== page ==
Sethe argued on the basis of an inscription found above the false door of a tomb that Snefru of the 4th Dynasty (2614-2591 B.C.) was married to his eldest daughter, Nefertkauw and that they had a son named Nefermaat. The Harvard-Boston Expedition in 1926, however, found another inscription which Reisner maintains clears up ambiguities in the earlier text and shows that Nefermaat was the grandson rather than the son of Snefru. This interpretation is now accepted by most Egyptologists,
though some remain unconvinced. ..."

Greetings, Lutz.
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Thieuke
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PostPosted: Sun Mar 17, 2013 10:30 am    Post subject: father daughter marriages Reply with quote

Im not certain that if a king married his own daughters the marriage was actually consumated. I think it is possible the marriage was a way of elevating a particular princess to a higher standing at court or making it possible for her to perform certain (religious) rituals. The fact that only one of the princesses who married their father is known to have had a daughter who herself isn't listed as a king's daughter may suggest that the princesses were either remaining celebate or had the freedom to select a lover of their own choice once married to their father. Of course Ramsess II's daughter could have been married previously (to one of her [half]brothers) and given birth to her daughter from that marriage. After becoming widowed the king may have elevated her rank by marrying her himself.
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PostPosted: Sun Mar 17, 2013 3:43 pm    Post subject: Reply with quote

We cannot however assume that the AEs would find Father-Daughter incest as shocking as we do. Ramesses' daughters seem to have been promoted to replace their mothers, Amenhotep III's apparent 'marriage' to each of his daughters in turn while Tiye continued to function as his true Great Wife does imply an honorary rank. Several 12th dynasty princesses buried in their father's complexes hold styles usually granted to consorts but NOT that of 'King's Wife. The carefully prepared tombs and gorgeous jewels discovered therein suggest that 12th dynasty kings valued their womenfolk highly. Possibly the titles are nothing more than another sign of special favor.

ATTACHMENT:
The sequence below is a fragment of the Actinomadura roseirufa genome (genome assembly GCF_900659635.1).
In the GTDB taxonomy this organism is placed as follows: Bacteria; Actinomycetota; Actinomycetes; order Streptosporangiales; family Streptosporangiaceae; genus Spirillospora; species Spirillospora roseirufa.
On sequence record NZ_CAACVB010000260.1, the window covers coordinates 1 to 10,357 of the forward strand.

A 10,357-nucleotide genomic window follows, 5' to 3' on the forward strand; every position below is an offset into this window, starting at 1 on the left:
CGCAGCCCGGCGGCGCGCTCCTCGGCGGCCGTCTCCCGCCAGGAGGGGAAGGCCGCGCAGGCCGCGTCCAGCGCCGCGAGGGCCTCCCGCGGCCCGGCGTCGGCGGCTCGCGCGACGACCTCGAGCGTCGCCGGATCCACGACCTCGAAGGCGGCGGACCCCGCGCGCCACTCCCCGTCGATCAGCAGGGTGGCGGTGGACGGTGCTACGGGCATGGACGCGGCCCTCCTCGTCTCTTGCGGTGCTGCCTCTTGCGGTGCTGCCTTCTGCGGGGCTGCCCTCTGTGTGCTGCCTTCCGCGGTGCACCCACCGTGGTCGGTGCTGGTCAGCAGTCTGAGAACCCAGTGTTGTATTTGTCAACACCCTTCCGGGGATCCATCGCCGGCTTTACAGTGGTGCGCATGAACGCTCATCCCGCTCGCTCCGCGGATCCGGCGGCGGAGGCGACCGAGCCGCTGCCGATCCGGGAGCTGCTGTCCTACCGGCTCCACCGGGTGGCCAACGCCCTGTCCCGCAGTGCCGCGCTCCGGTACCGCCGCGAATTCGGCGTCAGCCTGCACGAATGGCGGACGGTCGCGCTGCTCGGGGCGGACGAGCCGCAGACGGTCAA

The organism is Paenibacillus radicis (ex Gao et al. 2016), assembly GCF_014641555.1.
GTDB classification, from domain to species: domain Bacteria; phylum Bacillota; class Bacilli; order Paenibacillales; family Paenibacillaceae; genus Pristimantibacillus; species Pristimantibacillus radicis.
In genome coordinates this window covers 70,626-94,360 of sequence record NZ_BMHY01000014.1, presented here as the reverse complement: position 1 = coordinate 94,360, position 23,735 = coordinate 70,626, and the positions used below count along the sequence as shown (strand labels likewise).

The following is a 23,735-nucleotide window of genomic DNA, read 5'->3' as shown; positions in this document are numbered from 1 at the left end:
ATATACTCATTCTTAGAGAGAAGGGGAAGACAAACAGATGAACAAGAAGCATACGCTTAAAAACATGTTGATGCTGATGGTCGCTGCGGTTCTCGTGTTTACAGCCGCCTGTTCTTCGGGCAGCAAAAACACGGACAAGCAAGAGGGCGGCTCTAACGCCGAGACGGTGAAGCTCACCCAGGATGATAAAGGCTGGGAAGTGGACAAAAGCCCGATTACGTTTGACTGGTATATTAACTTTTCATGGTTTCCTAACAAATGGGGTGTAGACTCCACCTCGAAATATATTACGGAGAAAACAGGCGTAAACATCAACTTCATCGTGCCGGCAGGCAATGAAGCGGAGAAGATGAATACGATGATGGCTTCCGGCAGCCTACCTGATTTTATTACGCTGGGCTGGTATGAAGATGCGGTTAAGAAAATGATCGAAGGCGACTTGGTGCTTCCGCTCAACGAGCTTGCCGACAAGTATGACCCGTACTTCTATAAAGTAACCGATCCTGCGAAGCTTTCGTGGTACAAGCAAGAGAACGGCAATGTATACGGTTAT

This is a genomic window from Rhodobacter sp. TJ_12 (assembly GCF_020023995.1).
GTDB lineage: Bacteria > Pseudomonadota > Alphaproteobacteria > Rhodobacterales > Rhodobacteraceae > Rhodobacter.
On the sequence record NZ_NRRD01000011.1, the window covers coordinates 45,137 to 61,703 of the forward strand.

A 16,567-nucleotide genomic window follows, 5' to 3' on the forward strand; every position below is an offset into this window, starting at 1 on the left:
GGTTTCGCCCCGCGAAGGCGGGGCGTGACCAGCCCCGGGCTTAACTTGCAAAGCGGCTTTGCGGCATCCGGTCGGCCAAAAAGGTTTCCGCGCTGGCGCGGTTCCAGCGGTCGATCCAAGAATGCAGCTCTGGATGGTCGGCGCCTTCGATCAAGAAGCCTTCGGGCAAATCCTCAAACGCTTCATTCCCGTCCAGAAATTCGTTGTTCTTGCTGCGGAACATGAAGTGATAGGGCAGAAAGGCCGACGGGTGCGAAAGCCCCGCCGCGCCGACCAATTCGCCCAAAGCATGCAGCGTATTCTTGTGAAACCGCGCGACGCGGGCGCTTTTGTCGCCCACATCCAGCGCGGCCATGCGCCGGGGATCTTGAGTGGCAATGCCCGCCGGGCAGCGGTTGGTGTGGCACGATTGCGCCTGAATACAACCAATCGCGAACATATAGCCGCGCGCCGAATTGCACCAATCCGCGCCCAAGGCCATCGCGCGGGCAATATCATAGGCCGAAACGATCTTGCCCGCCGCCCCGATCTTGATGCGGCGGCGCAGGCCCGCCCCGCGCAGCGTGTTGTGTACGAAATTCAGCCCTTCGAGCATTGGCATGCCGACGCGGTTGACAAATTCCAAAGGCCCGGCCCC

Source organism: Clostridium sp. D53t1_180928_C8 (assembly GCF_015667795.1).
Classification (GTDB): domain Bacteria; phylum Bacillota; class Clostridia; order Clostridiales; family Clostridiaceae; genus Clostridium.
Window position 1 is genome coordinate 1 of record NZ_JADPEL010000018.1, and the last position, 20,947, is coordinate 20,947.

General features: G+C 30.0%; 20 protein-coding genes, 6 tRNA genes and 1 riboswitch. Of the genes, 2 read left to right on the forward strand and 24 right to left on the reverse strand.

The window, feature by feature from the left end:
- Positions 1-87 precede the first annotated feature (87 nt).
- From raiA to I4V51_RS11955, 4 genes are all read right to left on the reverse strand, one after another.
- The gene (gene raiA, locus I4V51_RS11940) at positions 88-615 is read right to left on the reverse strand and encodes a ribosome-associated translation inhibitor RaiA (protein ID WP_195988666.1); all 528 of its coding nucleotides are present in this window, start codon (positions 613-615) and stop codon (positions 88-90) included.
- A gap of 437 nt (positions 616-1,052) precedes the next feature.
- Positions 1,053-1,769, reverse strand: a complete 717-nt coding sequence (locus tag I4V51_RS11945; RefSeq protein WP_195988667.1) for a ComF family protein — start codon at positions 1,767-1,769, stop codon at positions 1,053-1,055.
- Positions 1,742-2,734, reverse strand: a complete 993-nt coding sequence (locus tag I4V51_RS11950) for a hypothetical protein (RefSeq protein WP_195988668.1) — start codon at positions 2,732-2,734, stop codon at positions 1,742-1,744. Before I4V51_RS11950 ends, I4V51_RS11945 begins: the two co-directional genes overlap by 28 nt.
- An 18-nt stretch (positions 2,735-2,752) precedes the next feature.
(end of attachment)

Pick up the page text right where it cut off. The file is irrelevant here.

However that may be there doesn't seem to be any good reason to assume that Akhenaten was married to any of his daughters. 'Mayati', presumably Merytaten, is described as 'the mistress of his house' but not a wife possibly meaning she was fulfilling the duties of First Lady of Egypt without the title of consort. Even if the tasherit princesses are the daughters of their namesakes it is not necessary to assume that Akhenaten was their father.
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PostPosted: Mon Mar 18, 2013 6:01 am    Post subject: Re: father daughter marriages Reply with quote

Thieuke wrote:
Im not certain that if a king married his own daughters the marriage was actually consumated. I think it is possible the marriage was a way of elevating a particular princess to a higher standing at court or making it possible for her to perform certain (religious) rituals. The fact that only one of the princesses who married their father is known to have had a daughter who herself isn't listed as a king's daughter may suggest that the princesses were either remaining celebate or had the freedom to select a lover of their own choice once married to their father. Of course Ramsess II's daughter could have been married previously (to one of her [half]brothers) and given birth to her daughter from that marriage. After becoming widowed the king may have elevated her rank by marrying her himself.


Did the ancient Egyptians consummate their marriage? This sounds like something of the Tudor decade...